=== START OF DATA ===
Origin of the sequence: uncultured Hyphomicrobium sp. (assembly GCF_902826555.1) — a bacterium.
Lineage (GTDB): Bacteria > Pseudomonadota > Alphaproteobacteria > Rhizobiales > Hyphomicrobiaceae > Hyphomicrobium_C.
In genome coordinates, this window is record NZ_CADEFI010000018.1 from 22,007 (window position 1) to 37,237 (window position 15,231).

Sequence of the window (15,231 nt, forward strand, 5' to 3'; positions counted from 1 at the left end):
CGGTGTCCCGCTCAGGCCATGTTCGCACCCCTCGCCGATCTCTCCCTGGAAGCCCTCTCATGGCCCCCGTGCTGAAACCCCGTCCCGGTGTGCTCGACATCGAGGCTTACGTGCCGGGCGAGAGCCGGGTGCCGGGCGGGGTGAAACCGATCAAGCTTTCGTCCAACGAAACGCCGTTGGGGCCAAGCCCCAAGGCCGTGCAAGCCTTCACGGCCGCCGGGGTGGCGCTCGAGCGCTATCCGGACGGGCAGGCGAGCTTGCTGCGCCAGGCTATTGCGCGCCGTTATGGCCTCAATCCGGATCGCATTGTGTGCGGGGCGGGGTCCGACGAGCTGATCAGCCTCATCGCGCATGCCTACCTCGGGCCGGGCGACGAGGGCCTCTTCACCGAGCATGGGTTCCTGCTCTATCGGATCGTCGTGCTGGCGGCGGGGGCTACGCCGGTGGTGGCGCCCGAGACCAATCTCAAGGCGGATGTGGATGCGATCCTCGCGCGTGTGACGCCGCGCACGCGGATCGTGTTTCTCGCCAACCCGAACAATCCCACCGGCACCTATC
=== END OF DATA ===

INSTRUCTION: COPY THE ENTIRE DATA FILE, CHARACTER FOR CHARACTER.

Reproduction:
Origin of the sequence: uncultured Hyphomicrobium sp. (assembly GCF_902826555.1) — a bacterium.
Lineage (GTDB): Bacteria > Pseudomonadota > Alphaproteobacteria > Rhizobiales > Hyphomicrobiaceae > Hyphomicrobium_C.
In genome coordinates, this window is record NZ_CADEFI010000018.1 from 22,007 (window position 1) to 37,237 (window position 15,231).

Sequence of the window (15,231 nt, forward strand, 5' to 3'; positions counted from 1 at the left end):
CGGTGTCCCGCTCAGGCCATGTTCGCACCCCTCGCCGATCTCTCCCTGGAAGCCCTCTCATGGCCCCCGTGCTGAAACCCCGTCCCGGTGTGCTCGACATCGAGGCTTACGTGCCGGGCGAGAGCCGGGTGCCGGGCGGGGTGAAACCGATCAAGCTTTCGTCCAACGAAACGCCGTTGGGGCCAAGCCCCAAGGCCGTGCAAGCCTTCACGGCCGCCGGGGTGGCGCTCGAGCGCTATCCGGACGGGCAGGCGAGCTTGCTGCGCCAGGCTATTGCGCGCCGTTATGGCCTCAATCCGGATCGCATTGTGTGCGGGGCGGGGTCCGACGAGCTGATCAGCCTCATCGCGCATGCCTACCTCGGGCCGGGCGACGAGGGCCTCTTCACCGAGCATGGGTTCCTGCTCTATCGGATCGTCGTGCTGGCGGCGGGGGCTACGCCGGTGGTGGCGCCCGAGACCAATCTCAAGGCGGATGTGGATGCGATCCTCGCGCGTGTGACGCCGCGCACGCGGATCGTGTTTCTCGCCAACCCGAACAATCCCACCGGCACCTATC